At Saison, chef Joshua Skenes' $398 "discovery menu" is not only one of the most exclusive eating experiences to be had in San Francisco - if not the U.S. - it's also one of the most intimate, with just eight hand-designed wooden tables filling out the high-ceilinged dining room. In early 2013, the critically acclaimed restaurant moved from its far humbler location in the Mission to this innovative space that manages to be luxurious and opulent without being over-the-top stuffy. Plush throws, pillows and gorgeous handcrafted plateware from all over the world decorate each table. But there are no white tablecloths, and most of the servers will actually entertain a joke. The fully exposed kitchen means the preparation of each dish is just about as transparent as it can be. Diners witness freshly foraged herbs as they're tweezed onto fire-cooked vegetables or black truffles shaved into perfect rounds to form the brackets of a liver mousse "sandwich." Earlier this month, Zagat tasted through all 20+ courses to bring you this window into the escapade. Note that wine pairings for each course add $248 to the bill, but the restaurant has explained that the price of the meal can be tailored to a party's preferences. Is it worth every penny? You decide.
The restaurant is designed around a marvelous open kitchen, which is in full view of the restaurant's eight tables. Diners watch as their courses are constructed and interact with different members of the kitchen and front-of-house staff, who alternate bringing the dishes to the table to explain the intricacies of each dish. Although the ingredients are the best in the world, the service style is friendly and makes for a more intimate and educational experience.
A taste of white sturgeon caviar is served over sturgeon belly that's been cured and smoked on kelp and a gelée made of the grilled bones. This dish shows Skenes' desire to amplify and enhance the purest essence of a particular flavor by using all of its components together in innovative ways.
Sea bream is barely kissed by the coals in the kitchen's open hearth, so the fish maintains its pure flavor. The bream is served with a quarter-size dollop of monkfish liver and a delicately fried cherry blossom leaf.
These slices of horse mackerel are gently pickled and served over thin slabs of rye toast.
Kelp-cured golden-eye snapper is gently warmed under the coals and drizzled with vinegar made from the bones.
Local abalone is roasted "using an old fisherman's method" over the embers and served with a sauce of the liver and capers. This abalone was easily the most tender we've ever eaten.
A generous amount of brilliant orange Fort Bragg sea urchin comes on a slab of sour Tartine bread that's soaked in "sour bread sauce." A delicate portion of river vegetables and wild fennel are hidden under the urchin, and a light brush of soy touches the fish.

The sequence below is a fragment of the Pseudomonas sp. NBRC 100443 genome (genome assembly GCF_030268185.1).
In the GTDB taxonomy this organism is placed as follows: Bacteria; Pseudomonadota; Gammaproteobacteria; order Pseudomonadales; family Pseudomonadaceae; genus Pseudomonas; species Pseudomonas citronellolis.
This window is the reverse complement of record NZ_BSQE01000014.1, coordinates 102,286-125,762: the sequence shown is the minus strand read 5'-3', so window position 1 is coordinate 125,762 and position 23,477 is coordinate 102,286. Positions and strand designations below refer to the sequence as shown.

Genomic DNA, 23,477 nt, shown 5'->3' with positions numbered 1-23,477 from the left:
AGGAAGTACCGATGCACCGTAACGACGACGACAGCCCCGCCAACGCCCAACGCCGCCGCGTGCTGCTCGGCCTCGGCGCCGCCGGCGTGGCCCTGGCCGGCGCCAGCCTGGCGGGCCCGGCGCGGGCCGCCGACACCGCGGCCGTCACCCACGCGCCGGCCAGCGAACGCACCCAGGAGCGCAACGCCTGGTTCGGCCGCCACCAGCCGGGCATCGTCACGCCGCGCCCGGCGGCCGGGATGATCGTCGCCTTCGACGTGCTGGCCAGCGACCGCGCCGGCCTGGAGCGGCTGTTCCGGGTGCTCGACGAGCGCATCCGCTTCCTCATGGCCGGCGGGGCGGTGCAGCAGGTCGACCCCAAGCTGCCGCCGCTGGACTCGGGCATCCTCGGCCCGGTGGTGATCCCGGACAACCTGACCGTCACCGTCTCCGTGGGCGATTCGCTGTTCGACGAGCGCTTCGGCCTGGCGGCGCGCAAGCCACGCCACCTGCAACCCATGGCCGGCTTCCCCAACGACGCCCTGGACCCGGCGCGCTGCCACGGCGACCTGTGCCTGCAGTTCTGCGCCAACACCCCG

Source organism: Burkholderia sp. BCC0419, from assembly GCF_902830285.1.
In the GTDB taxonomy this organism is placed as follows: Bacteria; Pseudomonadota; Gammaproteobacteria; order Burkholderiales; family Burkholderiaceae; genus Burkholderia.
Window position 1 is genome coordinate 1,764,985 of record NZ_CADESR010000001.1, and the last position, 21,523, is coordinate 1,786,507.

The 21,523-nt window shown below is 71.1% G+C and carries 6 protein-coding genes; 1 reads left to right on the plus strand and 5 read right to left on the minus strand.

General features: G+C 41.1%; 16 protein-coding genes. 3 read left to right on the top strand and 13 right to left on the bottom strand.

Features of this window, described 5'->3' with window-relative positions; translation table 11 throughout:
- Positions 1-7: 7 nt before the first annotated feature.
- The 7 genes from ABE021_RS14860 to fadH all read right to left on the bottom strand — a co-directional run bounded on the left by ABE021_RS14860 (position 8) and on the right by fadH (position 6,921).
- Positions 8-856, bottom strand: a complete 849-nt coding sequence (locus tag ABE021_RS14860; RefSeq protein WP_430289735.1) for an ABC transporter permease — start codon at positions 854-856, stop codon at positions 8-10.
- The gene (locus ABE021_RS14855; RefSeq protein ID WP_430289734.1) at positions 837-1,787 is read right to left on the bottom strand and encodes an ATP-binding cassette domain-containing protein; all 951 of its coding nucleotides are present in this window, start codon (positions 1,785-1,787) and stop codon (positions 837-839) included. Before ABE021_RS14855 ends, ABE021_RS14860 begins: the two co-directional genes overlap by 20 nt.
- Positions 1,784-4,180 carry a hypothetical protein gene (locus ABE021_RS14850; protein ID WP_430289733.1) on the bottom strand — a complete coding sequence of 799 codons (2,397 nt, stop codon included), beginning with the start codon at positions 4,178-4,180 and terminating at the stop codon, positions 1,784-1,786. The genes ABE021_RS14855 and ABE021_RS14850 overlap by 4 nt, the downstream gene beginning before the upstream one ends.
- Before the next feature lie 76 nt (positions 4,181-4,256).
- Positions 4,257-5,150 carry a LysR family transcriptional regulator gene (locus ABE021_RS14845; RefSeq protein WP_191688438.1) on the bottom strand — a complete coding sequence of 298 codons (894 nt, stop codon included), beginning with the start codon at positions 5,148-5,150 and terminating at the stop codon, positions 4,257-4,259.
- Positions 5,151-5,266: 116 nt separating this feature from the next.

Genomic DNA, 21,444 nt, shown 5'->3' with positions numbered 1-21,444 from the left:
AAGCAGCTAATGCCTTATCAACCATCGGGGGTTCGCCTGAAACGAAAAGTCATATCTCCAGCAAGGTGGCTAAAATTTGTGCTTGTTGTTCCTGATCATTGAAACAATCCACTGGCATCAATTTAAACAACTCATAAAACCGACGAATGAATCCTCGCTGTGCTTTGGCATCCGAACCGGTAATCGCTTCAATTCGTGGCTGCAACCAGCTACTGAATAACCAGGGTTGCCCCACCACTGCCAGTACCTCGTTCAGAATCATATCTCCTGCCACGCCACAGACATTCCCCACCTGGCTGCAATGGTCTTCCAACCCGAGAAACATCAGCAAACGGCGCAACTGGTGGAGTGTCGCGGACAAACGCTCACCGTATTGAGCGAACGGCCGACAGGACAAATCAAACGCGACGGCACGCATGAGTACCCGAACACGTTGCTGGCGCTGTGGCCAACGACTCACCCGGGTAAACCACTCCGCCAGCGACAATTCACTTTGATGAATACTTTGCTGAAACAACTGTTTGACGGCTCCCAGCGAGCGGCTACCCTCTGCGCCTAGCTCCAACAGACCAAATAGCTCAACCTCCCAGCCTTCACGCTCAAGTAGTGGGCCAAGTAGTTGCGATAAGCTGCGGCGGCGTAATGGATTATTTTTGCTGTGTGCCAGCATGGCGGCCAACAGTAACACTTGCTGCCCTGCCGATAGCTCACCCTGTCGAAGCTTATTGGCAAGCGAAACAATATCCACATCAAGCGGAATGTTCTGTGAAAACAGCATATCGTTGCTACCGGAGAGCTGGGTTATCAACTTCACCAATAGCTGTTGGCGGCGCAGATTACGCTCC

Golden trout roe crowns a viscous bowl of cured grated Japanese mountain yam and cultured vegetables for one of the most texturally surprising courses in the meal.
Asparagus is poached in its own juices over the embers, then grilled with green garlic.
Dungeness crab is topped with a robust gelée made from its shells. A cluster of grilled sea greens in a seaweed vinegar sit on the side.
A tender artichoke heart is stuffed with scallop and grilled, served with a wild thistle barigoule.
One of the more surprisingly flavorful dishes of the night, this celeriac is poached in smoked water and served with some herbs from the restaurant's farm in Marin. The spicy broth adds an Asian element to the flavor profile.
Buttery Parker house rolls garnished with sea salt are a homey surprise addition to the table.
"White asparagus royale" is served with foam and perigord truffle sauce
Toffee candy made from duck liver is served with layers of milk (via a light ice cream), bread and beer. The result is both rich and naughty. Note how the bubbles in the foam match the bubbles in the plate, a type of textural detail that recurs throughout the meal.
A decadent black-truffle sandwich "cookie" holds a layer of chicken liver, grilled pecan honey and pecan powder.
A wood-pigeon tourte is accompanied with sunchoke and sunflower seed butter and a sauce made with coffee beans. A coin of pair gelée cuts the richness between bites.
Dry-aged beef is grilled in a bed of hay and served with carrots that have been hung over the fire for a few days and then rehydrated with carrot juice - the ultimate roasted root vegetable.
This citrus dessert looks deceptively simple, but contains a lot of labor to create the buttermilk marshmallow sorbet, hibiscus noodles, confit Buddha hand, granita from blood orange, bergamot, Meyer lemon, grapefruit and sour orange, and the frozen cells from those fruits that all sit atop a light syrup-soaked birds' nest. It's all drizzled with coffee cocoa nib oil then topped with lemon thyme and rosemary blossoms.
This perfectly puffy black-walnut soufflé is surprisingly low in sweetness.
Black-walnut ice cream comes with the black-walnut soufflé, adding a comforting sweetness and temperature contrast.
Milk chocolate ganache mignardises are flavored with fresh spearmint. These are served with tartlettes of Meyer lemon and poppy, or sometimes with chrysanthemum and kumquat.
These chocolate truffles look rustic but hold an incredibly elegant pure liquid center of Jasmine tea.
Still more dessert: these are textbook French canelés - custardy and caramelized - served in a box made of cinnamon - a play on the "canele" moniker, which also means "cinnamon" in French.